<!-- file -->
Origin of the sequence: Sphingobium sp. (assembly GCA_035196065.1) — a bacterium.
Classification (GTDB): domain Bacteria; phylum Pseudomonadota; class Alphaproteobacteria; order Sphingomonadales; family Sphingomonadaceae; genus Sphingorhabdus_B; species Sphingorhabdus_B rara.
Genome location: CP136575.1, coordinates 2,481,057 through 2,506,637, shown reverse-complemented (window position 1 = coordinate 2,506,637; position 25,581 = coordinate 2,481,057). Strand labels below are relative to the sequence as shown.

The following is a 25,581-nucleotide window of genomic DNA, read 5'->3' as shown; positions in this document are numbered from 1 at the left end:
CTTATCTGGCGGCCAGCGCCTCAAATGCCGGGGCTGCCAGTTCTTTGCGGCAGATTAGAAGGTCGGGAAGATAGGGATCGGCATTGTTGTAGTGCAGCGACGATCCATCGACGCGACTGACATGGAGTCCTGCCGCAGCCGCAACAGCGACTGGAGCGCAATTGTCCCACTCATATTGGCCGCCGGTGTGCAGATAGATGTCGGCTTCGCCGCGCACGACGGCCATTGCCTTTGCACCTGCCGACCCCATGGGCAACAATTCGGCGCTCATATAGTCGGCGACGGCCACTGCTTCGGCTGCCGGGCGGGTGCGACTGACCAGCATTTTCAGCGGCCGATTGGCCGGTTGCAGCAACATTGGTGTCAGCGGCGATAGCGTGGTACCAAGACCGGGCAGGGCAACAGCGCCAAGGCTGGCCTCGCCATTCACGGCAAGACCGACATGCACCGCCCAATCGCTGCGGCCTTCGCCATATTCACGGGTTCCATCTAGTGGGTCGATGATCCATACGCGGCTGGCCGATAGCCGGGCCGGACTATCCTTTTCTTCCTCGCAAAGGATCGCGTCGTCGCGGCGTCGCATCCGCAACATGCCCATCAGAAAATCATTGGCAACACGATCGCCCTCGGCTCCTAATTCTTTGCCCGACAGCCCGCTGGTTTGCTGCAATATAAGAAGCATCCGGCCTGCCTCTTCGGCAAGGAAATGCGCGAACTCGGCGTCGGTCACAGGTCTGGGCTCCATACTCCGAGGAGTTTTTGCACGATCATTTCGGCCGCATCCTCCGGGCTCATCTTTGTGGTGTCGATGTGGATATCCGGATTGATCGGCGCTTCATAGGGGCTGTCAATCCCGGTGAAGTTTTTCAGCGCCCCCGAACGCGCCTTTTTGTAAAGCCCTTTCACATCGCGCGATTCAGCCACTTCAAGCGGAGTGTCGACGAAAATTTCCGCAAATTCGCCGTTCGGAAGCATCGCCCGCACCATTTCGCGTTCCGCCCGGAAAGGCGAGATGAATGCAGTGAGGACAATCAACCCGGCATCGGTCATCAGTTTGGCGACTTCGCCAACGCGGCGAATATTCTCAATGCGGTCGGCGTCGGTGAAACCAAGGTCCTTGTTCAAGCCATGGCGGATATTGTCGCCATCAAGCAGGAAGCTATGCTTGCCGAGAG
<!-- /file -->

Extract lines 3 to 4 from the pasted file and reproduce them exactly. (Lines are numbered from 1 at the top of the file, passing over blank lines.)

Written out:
Genome location: CP136575.1, coordinates 2,481,057 through 2,506,637, shown reverse-complemented (window position 1 = coordinate 2,506,637; position 25,581 = coordinate 2,481,057). Strand labels below are relative to the sequence as shown.

The following is a 25,581-nucleotide window of genomic DNA, read 5'->3' as shown; positions in this document are numbered from 1 at the left end: